The COCOVGA project provides VGA output for 6847 based systems. This is a collaborative project with Brendan Donahe.

This first iteration of the board operates in tandem with the MC6847. The VDG operates normally, and provides it’s usual video output to existing RF boxes and composite display options that are part of the system.

An Altera Cyclone IV FPGA monitors the buses and control signals of the MC6847 through level shifting ICs, and generates VGA video at the correct scan rate.

Though this version requires a 6847 IC to be present, we will be extending the design to fully replace the VDG in the future. We are proceeding with the “bus monitoring” version now in order to make a working VGA option available to users as soon as possible.

NTSC composite color artifacts are supported for the high resolution modes for programs that depend on them (most games on the CoCo1 and 2 for example).

At this point in the project, we have functioning development prototype boards, and working FPGA code (aside from a few issues that need to be worked out).

Design of production boards for some machines is already underway while the FPGA code is being developed further.

The first boards will be designed to fit early American CoCo2 motherboards, to be followed by boards specifically designed to fit other systems.

Here are some pictures of the prototype board and of our initial output. There is a lot of code development yet to be done, but we’re off to a great start.

Prototype development board, with test points
Board view in Eagle (prototype)
Initial output, alphanumeric screen (prototype)

Video showing simulated early NTSC artifacts (prototype board)

Update 2017

We have come a long way since the initial prototype you see above on this page.
Since then I’ve designed our first production board that we are now on the verge of releasing for early American motherboard CoCo2’s (vertical RF modulator).



All of the standard 6847 video modes are supported, as well as a couple of new ones. In addition to the new video modes, all modes also have color palettes that can be set by the user. Color artifacts for the CoCo’s PMODE4 screen are simulated in several different selectable formats, and those artifact colors can be set by palette register as well if desired.

One of the new modes is VG6, a 128×96, 16-color mode. This mode gives 6847 machines some much improved graphics, especially considering that we can use whatever 16 colors we wish to on a screen. We can map any color from our output palette of 512 colors to a screen color via register settings.

Here are some early screen shots using VG6 with adaptive palettes.


Various 16-color images in VG6 mode displaying on the COCOVGA (CoCo2)

Another new mode implemented on our first model for release is a new Alphanumerics mode. This new mode is a 64×32 column text mode which rivals, and which I think actually outdoes the 80 column mode on the CoCo3. It can actually display more characters than an 80×24 screen, and is also in output in clean, clear VGA.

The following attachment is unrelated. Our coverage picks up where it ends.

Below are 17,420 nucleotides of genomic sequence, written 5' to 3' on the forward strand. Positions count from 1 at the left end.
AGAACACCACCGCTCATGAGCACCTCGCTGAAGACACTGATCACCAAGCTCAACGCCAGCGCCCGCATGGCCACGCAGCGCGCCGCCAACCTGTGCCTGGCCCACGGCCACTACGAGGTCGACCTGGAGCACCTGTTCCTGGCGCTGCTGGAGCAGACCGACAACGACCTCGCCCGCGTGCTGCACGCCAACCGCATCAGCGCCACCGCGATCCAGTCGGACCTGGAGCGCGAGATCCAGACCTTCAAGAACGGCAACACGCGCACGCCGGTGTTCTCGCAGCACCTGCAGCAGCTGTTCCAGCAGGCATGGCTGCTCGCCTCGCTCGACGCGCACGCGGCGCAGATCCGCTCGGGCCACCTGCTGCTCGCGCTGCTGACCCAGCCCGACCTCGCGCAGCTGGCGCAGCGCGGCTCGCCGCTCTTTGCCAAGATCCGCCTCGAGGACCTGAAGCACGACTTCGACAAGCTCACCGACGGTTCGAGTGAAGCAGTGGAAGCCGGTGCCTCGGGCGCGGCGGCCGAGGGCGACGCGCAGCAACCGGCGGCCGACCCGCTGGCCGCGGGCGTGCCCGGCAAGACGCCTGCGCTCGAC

Here is a video of Brendan demonstrating the new mode…

As we moved closer to actually producing and distributing some of these VGA solutions to interested parties, it became clear that we needed to work on the rest of an installation package. A good way was needed to get the VGA generated by the video board through the CoCo’s case. Also, another feature Brendan and I wanted to add to the system was some simple manual controls for changing some of the video settings.

The solution I came up with is a small output board, with a mini-din connector and two pushbuttons. Dubbed ‘Button boards’, these mount to the CoCo top shell and plug into the VGA board via ribbon cable.

I wanted to make the installation as easy to do cleanly as possible, so I went with a mini-din connector, reasoning that round holes would be easier to do for most people (including me). This does require making a special VGA cable, but the system has worked very well so far.

CoCoVGA ‘button boards’

Brendan requested a hardware debounce on the switches, so that’s the extra circuitry you see on the boards.

Here are some pics of a button board installed…


Button board installed in CoCo2 top shell

Update: October 2017

As of our initial release which occurred at the 2017 Tandy Assembly, Brendan and I are providing these to interested parties as we have boards available.  Development is continuing, with other versions to fit the many form factors needed for the different motherboards out there are being designed, as well as pursuit of various improvements/enhancements we have thought of to add to the system.

See much more about the COCOVGA at the official site

3 thoughts on “CoCo VGA”

  1. Hi, it’s great to see development ongoing for remaining 2’s still out there. I am actually interested in adding one to my 2, I’ll probably use no bigger than a 12″ or 13″ flat panel monitor. (Due to the res from the 2).
    The next project will be a conversion from the RGB digital connector under my 3 to VGA.
    Of course this is all depending on if they still work, I put them away both working way back in time. When I do fire them up, if working I’ll definitely buy from you. The last thing I want to get is a Pie 2 or 3 emulator, think they save to SD cards with the same ‘LOAD’ and ‘SAVE’ commands.

  2. I had a TRS-80 Model III back in the day and recently picked up a CoCo2 and love it! I will definitely be looking to upgrade mine to connect to a modern TV soon. Keep up the outstanding work! 🙂

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